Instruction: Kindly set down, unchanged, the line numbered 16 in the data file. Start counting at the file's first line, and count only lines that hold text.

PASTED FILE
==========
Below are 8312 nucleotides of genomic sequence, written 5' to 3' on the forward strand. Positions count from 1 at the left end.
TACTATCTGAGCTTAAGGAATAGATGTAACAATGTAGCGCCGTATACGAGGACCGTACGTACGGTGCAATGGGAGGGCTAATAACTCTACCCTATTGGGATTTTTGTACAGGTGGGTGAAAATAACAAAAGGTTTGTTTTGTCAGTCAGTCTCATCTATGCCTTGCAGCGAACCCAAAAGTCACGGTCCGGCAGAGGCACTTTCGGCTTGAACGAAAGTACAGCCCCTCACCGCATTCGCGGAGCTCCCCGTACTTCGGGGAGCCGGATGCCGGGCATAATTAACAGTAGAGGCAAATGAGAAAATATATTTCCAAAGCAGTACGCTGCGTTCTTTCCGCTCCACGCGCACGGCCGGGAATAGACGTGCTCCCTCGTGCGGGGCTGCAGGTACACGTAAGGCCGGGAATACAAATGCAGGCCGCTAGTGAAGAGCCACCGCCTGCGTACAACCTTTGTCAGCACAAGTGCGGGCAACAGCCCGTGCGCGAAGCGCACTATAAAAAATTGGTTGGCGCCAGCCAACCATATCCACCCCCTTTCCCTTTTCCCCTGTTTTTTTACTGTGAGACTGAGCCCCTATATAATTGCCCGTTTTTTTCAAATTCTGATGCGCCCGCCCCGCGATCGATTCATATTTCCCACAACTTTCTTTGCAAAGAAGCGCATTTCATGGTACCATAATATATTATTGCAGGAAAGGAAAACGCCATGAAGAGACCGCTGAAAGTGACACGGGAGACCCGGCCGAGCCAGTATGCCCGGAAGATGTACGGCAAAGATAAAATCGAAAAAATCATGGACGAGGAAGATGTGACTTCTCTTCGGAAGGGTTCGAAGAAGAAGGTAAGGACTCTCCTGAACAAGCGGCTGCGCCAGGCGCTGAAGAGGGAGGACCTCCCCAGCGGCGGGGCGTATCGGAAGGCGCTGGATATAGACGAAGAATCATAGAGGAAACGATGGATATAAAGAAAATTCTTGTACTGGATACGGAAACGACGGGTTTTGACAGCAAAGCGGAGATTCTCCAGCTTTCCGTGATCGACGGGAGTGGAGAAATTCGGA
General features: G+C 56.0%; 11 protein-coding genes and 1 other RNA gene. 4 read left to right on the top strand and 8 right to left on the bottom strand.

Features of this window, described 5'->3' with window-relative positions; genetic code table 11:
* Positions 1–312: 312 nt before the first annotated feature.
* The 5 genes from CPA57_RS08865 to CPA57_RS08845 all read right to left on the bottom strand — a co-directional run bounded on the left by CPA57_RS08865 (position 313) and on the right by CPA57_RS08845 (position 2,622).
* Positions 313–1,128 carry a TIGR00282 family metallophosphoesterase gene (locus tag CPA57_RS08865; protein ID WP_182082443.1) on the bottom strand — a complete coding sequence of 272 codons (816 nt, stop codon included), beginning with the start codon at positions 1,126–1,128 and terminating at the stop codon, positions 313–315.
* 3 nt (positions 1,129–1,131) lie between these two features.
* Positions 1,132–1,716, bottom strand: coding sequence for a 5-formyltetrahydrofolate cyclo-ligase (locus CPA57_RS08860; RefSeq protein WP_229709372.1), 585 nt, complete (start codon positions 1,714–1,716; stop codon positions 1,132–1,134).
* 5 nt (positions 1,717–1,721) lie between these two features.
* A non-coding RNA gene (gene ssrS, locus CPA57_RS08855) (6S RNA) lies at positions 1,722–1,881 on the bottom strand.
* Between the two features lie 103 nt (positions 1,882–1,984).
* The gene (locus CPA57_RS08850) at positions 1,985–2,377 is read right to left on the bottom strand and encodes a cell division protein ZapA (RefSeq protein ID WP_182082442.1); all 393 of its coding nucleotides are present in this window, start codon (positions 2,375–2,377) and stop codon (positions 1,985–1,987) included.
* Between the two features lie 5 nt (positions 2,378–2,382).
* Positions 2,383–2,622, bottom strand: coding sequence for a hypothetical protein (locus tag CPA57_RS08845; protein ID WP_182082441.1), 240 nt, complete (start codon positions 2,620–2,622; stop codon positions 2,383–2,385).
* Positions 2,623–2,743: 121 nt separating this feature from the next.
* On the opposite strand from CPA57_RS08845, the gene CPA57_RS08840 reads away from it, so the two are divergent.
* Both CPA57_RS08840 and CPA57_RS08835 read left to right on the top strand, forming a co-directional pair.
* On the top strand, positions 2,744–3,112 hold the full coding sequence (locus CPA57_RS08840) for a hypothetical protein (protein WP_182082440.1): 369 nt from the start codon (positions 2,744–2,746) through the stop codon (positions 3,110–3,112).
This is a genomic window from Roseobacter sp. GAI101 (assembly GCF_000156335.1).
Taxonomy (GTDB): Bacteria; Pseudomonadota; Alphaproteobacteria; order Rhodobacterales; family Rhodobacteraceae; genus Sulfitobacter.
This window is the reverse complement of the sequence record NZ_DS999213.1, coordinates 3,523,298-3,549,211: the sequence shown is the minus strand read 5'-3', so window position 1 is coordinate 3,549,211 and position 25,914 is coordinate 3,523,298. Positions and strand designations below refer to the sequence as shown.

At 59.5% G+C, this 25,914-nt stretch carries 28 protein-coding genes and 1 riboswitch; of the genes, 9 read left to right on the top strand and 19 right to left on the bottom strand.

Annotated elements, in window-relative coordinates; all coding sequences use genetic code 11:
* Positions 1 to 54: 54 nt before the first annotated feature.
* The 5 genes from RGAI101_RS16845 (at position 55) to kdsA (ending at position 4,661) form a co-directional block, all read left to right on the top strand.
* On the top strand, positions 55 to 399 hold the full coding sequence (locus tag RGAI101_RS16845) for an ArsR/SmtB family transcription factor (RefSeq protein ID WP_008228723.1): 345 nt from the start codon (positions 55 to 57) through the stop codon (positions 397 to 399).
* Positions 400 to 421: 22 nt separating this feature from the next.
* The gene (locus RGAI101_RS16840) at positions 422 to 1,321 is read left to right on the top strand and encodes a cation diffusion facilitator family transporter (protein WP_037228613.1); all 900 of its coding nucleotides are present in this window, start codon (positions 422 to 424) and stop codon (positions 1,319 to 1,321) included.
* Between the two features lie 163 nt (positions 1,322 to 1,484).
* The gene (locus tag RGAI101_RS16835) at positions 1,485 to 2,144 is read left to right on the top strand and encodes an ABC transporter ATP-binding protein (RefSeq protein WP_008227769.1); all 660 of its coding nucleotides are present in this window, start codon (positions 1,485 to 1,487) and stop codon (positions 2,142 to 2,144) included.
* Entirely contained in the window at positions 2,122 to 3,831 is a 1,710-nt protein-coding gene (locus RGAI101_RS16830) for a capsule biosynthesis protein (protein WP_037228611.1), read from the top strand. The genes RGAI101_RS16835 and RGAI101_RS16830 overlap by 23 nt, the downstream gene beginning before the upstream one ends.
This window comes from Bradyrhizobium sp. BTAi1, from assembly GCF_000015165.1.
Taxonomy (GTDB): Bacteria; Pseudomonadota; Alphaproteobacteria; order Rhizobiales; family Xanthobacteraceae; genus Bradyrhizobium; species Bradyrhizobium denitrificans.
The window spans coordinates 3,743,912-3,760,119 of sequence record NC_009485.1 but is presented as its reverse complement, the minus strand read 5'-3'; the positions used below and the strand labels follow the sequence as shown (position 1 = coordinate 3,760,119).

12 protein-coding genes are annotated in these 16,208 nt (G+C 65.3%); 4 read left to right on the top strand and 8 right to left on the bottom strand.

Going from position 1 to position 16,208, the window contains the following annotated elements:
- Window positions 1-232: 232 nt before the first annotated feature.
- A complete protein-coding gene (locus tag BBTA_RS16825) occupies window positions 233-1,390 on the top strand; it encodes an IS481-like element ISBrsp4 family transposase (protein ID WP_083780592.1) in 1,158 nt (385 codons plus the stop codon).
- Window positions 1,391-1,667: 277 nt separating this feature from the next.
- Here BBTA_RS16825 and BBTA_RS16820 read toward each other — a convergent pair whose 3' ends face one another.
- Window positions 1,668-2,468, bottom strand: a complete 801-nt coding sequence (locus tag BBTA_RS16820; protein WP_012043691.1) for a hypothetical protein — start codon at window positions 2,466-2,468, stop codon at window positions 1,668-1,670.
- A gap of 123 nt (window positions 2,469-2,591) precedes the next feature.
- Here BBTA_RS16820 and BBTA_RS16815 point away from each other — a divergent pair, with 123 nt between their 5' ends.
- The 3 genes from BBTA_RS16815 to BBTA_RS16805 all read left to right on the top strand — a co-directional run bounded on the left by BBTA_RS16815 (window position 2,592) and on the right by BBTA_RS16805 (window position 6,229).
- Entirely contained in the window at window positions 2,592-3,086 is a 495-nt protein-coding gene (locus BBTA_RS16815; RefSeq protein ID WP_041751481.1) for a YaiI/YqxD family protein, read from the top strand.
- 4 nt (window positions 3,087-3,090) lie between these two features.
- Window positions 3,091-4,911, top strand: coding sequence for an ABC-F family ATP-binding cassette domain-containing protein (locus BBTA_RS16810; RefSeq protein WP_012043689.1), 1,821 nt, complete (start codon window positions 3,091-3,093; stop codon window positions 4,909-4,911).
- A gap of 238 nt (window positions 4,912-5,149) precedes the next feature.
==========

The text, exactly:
* Positions 2,623–2,743: 121 nt separating this feature from the next.